In Victorian times, mass-produced flatirons were used in pairs: while one was in use, the other was warmed by an open fire. Their shape is similar to an isosceles triangle: a triangle that has two sides of equal length. The difference is that the equal sides curve outwards before coming to a sharp point. In addition, the third side is less than half the length of the two curved sides.
Across the UK, there are many pubs which have a shape similar to the flatiron. They are usually built on an acutely angled corner site and often have a wedge-shaped corner, not the classic sharp point.
One local example is the Three Tuns on Silver Street Head in the centre of Sheffield. Built in 1840, this Grade II listed building was originally multi-roomed, taking on its current internal layout in 1976. It is an exception to most pubs of this shape in that the wedge side is not used as an external door. Instead, as illustrated by both the map and the photo, it is like sitting in the bow of a ship.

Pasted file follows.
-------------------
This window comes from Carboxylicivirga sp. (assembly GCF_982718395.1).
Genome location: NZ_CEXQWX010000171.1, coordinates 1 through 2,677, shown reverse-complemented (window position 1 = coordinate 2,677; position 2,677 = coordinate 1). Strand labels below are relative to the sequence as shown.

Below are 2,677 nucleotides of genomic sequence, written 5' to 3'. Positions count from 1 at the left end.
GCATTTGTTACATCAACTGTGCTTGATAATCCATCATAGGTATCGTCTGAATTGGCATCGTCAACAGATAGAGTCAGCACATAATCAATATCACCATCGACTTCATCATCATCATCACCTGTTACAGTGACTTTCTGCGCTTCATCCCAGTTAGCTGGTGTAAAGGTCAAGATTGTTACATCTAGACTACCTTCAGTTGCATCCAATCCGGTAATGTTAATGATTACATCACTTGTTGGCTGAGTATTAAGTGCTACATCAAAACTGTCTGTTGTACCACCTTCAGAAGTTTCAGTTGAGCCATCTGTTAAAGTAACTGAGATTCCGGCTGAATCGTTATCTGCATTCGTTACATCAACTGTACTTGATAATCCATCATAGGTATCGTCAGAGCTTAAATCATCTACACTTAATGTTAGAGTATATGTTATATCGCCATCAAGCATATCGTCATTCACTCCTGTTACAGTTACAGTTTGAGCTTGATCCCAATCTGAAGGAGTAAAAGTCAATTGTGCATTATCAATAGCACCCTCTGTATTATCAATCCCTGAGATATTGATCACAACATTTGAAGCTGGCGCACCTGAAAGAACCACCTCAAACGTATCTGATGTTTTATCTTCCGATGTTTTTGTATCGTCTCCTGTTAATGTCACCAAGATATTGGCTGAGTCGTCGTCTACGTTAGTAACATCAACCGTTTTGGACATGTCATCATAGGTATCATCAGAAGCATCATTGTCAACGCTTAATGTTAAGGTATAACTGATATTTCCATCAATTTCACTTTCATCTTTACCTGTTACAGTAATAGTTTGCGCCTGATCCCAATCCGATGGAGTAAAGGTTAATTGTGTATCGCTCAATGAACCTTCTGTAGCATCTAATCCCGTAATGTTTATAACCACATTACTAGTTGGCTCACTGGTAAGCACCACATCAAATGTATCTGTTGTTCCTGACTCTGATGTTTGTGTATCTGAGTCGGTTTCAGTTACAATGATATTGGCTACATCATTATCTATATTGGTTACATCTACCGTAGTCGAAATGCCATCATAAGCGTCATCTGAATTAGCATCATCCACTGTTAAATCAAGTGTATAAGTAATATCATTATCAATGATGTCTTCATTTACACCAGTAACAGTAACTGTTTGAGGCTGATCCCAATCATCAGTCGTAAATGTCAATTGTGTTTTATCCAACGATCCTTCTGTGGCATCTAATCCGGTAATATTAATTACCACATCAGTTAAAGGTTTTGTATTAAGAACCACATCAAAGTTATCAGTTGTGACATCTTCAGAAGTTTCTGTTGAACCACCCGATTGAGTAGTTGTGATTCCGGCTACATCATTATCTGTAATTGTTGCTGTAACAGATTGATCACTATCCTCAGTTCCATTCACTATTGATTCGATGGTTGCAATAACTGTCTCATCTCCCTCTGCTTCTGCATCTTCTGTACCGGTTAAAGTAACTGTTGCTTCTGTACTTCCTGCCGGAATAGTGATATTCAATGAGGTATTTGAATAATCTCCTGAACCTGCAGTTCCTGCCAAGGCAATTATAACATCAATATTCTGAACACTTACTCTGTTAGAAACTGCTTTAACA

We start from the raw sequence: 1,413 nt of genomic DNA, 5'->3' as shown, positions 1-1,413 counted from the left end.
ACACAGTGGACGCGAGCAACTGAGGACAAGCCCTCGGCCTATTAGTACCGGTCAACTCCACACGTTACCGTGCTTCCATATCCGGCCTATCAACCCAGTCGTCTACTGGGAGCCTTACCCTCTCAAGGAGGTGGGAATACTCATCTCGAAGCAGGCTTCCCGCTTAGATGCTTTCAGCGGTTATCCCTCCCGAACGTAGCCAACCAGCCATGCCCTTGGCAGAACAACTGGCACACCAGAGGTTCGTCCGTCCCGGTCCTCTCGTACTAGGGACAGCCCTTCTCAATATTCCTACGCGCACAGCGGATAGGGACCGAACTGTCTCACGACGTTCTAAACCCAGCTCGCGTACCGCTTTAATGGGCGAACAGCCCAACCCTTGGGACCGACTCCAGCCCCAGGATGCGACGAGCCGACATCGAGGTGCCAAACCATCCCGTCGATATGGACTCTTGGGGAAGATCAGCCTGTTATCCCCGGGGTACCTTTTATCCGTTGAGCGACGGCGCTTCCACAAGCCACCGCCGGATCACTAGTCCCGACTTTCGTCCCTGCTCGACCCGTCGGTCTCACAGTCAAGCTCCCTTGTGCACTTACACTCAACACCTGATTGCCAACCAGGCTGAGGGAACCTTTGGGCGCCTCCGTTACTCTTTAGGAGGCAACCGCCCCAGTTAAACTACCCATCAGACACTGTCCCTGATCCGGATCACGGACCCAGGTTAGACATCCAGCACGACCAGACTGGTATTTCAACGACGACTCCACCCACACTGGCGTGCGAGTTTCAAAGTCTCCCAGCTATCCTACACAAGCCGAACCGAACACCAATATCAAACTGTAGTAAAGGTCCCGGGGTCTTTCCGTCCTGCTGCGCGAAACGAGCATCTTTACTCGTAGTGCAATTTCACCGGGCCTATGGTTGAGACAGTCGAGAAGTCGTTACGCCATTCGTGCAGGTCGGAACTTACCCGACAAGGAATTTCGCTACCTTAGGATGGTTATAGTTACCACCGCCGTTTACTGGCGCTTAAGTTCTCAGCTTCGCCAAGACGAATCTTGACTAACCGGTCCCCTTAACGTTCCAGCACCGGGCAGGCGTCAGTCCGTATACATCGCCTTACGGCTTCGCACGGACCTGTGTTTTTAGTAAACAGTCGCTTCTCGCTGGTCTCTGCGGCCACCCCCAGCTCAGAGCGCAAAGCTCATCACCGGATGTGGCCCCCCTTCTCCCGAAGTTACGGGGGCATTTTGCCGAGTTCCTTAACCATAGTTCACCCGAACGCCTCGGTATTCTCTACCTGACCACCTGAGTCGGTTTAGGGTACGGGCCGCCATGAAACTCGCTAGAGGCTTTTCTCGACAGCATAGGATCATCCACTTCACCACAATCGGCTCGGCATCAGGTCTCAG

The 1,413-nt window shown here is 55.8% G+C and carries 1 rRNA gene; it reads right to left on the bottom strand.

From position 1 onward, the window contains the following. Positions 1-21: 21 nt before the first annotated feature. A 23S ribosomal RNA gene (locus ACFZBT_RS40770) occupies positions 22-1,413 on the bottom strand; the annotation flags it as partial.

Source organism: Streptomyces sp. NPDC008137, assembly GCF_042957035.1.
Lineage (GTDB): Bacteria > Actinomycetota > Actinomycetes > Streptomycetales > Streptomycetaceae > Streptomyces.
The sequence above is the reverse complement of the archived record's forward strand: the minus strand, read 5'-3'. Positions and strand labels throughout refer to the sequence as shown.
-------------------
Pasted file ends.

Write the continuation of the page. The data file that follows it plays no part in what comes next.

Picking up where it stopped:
Other examples include the ornate Grade II* listed, Barton Arms in Birmingham. Dating from 1900-01, this is much larger than the Three Tuns and has a very large wedge for the corner. Closing in 2000, it was reopened by Oakham Ales in 2003.
Located within a converted RBS bank and opened in late 2017, RedWillow Buxton also exhibits the classic shape. Passing through the double wooden entrance doors, the large original entrance area leads, via a wood-panelled porch, to a further set of double doors and into the bar area. Original ornate carved wood is above your head as you enter. In addition, an original mahogany and glass office space to the right of the bar, holds tables and large leather chairs. Two original brass hooks (for hanging jackets/coats) remain from the days of bank-use. Above the entrance to this space is original carved woodwork.
Many more exist: between us, can we name them all?